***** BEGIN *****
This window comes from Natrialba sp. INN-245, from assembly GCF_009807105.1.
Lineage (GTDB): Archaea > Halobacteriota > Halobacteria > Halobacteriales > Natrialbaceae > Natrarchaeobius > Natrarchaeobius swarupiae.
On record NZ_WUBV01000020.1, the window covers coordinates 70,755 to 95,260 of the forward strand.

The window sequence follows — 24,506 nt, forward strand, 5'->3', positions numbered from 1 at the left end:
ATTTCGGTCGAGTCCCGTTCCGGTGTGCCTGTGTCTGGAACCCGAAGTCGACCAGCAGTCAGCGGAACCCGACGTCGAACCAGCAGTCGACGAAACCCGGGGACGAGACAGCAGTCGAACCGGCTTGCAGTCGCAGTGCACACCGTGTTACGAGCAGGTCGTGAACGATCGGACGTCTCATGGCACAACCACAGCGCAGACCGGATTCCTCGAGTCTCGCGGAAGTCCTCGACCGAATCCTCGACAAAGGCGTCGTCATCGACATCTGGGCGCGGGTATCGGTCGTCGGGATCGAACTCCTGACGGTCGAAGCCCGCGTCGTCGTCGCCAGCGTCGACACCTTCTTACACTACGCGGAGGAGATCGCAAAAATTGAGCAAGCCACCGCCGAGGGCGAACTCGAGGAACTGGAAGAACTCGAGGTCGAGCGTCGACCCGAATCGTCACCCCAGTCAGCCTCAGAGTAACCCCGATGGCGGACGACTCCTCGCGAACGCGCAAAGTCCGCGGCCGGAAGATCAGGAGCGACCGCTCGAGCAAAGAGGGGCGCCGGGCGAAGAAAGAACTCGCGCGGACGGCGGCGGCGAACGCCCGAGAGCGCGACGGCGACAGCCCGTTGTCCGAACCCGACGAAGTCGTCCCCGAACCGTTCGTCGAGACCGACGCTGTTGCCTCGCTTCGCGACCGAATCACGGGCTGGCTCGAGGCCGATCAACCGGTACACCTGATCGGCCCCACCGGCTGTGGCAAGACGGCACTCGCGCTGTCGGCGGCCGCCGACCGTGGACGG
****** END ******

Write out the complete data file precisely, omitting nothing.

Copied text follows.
This window comes from Natrialba sp. INN-245, from assembly GCF_009807105.1.
Lineage (GTDB): Archaea > Halobacteriota > Halobacteria > Halobacteriales > Natrialbaceae > Natrarchaeobius > Natrarchaeobius swarupiae.
On record NZ_WUBV01000020.1, the window covers coordinates 70,755 to 95,260 of the forward strand.

The window sequence follows — 24,506 nt, forward strand, 5'->3', positions numbered from 1 at the left end:
ATTTCGGTCGAGTCCCGTTCCGGTGTGCCTGTGTCTGGAACCCGAAGTCGACCAGCAGTCAGCGGAACCCGACGTCGAACCAGCAGTCGACGAAACCCGGGGACGAGACAGCAGTCGAACCGGCTTGCAGTCGCAGTGCACACCGTGTTACGAGCAGGTCGTGAACGATCGGACGTCTCATGGCACAACCACAGCGCAGACCGGATTCCTCGAGTCTCGCGGAAGTCCTCGACCGAATCCTCGACAAAGGCGTCGTCATCGACATCTGGGCGCGGGTATCGGTCGTCGGGATCGAACTCCTGACGGTCGAAGCCCGCGTCGTCGTCGCCAGCGTCGACACCTTCTTACACTACGCGGAGGAGATCGCAAAAATTGAGCAAGCCACCGCCGAGGGCGAACTCGAGGAACTGGAAGAACTCGAGGTCGAGCGTCGACCCGAATCGTCACCCCAGTCAGCCTCAGAGTAACCCCGATGGCGGACGACTCCTCGCGAACGCGCAAAGTCCGCGGCCGGAAGATCAGGAGCGACCGCTCGAGCAAAGAGGGGCGCCGGGCGAAGAAAGAACTCGCGCGGACGGCGGCGGCGAACGCCCGAGAGCGCGACGGCGACAGCCCGTTGTCCGAACCCGACGAAGTCGTCCCCGAACCGTTCGTCGAGACCGACGCTGTTGCCTCGCTTCGCGACCGAATCACGGGCTGGCTCGAGGCCGATCAACCGGTACACCTGATCGGCCCCACCGGCTGTGGCAAGACGGCACTCGCGCTGTCGGCGGCCGCCGACCGTGGACGG